Thursday, 11 November 2010

PHILOSOPHICAL REFLECTIONS ON BRIDGE................. ( By Professor Hu Chi Ku Chi )
The dignity of any bridge player stands or falls on his ability to set himself goals in the realms of the unattainable. When the experience of failure is repeated he remains quiet, composed and determined to try again. After the experience of success, he considers himself to be no different from others, except for the fact that destiny and luck had much to do with his change of fortune.
What makes bridge so strange and fascinating is not that we are forever facing new, unfamiliar hands and opponents, but that we as players often behave like complete strangers with partners we know so well. The problem of communication breakdown always occurs when the lack of familiarity with awkward and unusual hands causes great astonishment and perplexity. In such instances we seem to lose the ability to make even the most obvious and sensible decisions.
Patience is the most difficult thing of all to hold onto, and yet it is the only thing that is worth learning. Bridge players, more than any other group of competitors, need to exercise extreme patience, such are the endless and frustrating demands of the game. The problems and difficulties posed by over-optimistic hopes and expectations, devil-dealt hands, sniping opponents, hopeless and inept partners, plus unsympathetic TDs test one's patience to the absolute limit......and beyond. Bridge requires a kind of patience, where time is needed to think before acting, and to reflect on those actions afterwards. But the nature of the game puts such time in very short supply.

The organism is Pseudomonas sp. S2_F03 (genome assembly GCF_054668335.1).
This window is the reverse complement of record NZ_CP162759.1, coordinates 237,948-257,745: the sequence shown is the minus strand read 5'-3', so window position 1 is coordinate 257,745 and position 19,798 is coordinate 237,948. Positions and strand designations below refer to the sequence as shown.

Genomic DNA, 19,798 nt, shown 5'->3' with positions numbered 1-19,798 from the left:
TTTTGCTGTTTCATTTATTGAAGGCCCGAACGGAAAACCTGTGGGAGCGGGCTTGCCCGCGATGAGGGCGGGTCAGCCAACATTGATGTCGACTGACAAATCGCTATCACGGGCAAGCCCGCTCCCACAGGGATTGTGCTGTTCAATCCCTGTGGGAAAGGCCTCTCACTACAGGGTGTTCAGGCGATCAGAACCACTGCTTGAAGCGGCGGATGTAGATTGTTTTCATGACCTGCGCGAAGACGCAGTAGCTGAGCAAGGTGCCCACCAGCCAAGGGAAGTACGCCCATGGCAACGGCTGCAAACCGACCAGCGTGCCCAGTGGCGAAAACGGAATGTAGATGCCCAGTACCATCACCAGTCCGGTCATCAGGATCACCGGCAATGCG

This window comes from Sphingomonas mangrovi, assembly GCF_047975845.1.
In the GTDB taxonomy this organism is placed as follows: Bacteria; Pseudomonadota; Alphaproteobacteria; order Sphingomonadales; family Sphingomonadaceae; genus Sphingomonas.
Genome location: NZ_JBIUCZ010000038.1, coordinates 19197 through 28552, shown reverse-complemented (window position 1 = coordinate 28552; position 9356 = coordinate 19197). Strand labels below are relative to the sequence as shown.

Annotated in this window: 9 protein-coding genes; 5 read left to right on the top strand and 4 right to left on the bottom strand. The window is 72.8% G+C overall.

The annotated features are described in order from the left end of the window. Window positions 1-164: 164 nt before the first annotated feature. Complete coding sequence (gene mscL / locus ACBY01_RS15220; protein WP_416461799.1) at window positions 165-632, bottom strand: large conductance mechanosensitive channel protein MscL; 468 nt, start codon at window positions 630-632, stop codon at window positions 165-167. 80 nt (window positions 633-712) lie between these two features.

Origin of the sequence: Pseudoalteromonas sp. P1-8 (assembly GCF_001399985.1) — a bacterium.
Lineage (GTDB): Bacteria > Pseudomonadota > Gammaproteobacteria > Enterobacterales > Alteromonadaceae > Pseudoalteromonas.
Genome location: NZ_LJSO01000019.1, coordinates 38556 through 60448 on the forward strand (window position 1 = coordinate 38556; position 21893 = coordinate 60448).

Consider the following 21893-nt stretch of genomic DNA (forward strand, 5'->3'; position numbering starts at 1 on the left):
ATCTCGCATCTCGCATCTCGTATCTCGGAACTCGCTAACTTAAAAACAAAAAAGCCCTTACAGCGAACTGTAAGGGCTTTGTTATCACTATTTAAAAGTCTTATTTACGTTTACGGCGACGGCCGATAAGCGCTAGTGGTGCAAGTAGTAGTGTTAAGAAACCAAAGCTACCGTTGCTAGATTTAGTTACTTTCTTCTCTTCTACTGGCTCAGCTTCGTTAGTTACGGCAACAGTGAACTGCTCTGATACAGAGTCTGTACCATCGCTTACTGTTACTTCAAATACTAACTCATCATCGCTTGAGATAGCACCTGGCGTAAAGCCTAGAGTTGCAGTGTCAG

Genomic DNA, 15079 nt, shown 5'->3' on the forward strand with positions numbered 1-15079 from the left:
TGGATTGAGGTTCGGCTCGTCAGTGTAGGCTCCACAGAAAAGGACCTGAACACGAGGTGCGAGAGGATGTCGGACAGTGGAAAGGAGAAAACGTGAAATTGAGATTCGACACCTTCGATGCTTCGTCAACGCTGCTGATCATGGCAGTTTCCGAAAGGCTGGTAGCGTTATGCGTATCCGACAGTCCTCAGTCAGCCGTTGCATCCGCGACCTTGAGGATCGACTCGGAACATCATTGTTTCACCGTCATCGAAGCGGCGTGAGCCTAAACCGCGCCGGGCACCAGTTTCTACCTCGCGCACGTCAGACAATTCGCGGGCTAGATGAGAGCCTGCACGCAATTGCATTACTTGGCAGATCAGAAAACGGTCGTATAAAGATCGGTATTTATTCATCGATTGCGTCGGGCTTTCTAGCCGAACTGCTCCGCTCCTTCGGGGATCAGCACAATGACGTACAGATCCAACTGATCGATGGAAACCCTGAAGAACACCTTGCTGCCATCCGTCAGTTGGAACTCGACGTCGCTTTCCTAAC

But placing too much faith in partner, when we know of his/her frailties and failings, will always undermine our ability to act in a patient and sympathetic way. Patience needs to built on foundation stones hewn from rock face of realism and wisdom. Then a solid structure can be erected on these stones from the experience of previous disasters and defeat. These are the challenges which we as individuals must rise above, resisting the urge of the human condition to throw tantrums, to have histrionic outbursts, and to release bucket loads of negative energy and feelings.
Sadly, when the only desire of players is to win at all costs, the first cost to be incurred is their patience. This of course will always " fly out " of the window by the end of board one ...... leaving them to simply " fly off " the handle on each and every subsequent mishap.

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